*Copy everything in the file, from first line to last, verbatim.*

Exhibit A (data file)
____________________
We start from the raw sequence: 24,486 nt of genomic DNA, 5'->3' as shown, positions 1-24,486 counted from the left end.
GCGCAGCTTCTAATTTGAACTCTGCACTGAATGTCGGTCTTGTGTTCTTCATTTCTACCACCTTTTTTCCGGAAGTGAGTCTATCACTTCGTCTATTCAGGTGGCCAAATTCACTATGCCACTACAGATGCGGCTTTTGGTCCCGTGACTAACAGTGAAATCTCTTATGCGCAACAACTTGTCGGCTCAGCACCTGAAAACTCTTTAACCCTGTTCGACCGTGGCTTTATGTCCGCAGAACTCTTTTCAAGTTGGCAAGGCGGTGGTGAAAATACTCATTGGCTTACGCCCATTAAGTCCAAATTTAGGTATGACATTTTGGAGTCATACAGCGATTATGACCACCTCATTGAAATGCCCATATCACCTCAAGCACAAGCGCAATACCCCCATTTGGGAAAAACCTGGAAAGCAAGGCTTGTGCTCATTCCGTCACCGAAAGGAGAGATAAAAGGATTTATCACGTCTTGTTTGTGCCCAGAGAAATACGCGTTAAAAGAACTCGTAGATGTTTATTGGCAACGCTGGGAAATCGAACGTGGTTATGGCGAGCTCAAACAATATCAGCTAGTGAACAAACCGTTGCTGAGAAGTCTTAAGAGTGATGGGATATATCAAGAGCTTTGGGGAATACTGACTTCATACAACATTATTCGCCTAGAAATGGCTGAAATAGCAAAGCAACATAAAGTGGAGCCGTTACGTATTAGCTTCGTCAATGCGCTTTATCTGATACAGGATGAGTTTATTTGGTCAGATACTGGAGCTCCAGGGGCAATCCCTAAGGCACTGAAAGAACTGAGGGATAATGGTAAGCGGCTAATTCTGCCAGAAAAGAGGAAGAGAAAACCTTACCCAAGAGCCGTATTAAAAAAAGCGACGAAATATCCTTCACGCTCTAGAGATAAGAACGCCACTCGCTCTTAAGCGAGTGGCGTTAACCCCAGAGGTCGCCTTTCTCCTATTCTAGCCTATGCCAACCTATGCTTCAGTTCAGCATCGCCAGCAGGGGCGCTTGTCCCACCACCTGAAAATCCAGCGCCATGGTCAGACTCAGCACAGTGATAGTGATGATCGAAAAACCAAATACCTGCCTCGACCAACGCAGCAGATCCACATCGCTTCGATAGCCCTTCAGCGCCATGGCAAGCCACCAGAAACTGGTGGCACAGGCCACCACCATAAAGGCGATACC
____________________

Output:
We start from the raw sequence: 24,486 nt of genomic DNA, 5'->3' as shown, positions 1-24,486 counted from the left end.
GCGCAGCTTCTAATTTGAACTCTGCACTGAATGTCGGTCTTGTGTTCTTCATTTCTACCACCTTTTTTCCGGAAGTGAGTCTATCACTTCGTCTATTCAGGTGGCCAAATTCACTATGCCACTACAGATGCGGCTTTTGGTCCCGTGACTAACAGTGAAATCTCTTATGCGCAACAACTTGTCGGCTCAGCACCTGAAAACTCTTTAACCCTGTTCGACCGTGGCTTTATGTCCGCAGAACTCTTTTCAAGTTGGCAAGGCGGTGGTGAAAATACTCATTGGCTTACGCCCATTAAGTCCAAATTTAGGTATGACATTTTGGAGTCATACAGCGATTATGACCACCTCATTGAAATGCCCATATCACCTCAAGCACAAGCGCAATACCCCCATTTGGGAAAAACCTGGAAAGCAAGGCTTGTGCTCATTCCGTCACCGAAAGGAGAGATAAAAGGATTTATCACGTCTTGTTTGTGCCCAGAGAAATACGCGTTAAAAGAACTCGTAGATGTTTATTGGCAACGCTGGGAAATCGAACGTGGTTATGGCGAGCTCAAACAATATCAGCTAGTGAACAAACCGTTGCTGAGAAGTCTTAAGAGTGATGGGATATATCAAGAGCTTTGGGGAATACTGACTTCATACAACATTATTCGCCTAGAAATGGCTGAAATAGCAAAGCAACATAAAGTGGAGCCGTTACGTATTAGCTTCGTCAATGCGCTTTATCTGATACAGGATGAGTTTATTTGGTCAGATACTGGAGCTCCAGGGGCAATCCCTAAGGCACTGAAAGAACTGAGGGATAATGGTAAGCGGCTAATTCTGCCAGAAAAGAGGAAGAGAAAACCTTACCCAAGAGCCGTATTAAAAAAAGCGACGAAATATCCTTCACGCTCTAGAGATAAGAACGCCACTCGCTCTTAAGCGAGTGGCGTTAACCCCAGAGGTCGCCTTTCTCCTATTCTAGCCTATGCCAACCTATGCTTCAGTTCAGCATCGCCAGCAGGGGCGCTTGTCCCACCACCTGAAAATCCAGCGCCATGGTCAGACTCAGCACAGTGATAGTGATGATCGAAAAACCAAATACCTGCCTCGACCAACGCAGCAGATCCACATCGCTTCGATAGCCCTTCAGCGCCATGGCAAGCCACCAGAAACTGGTGGCACAGGCCACCACCATAAAGGCGATACC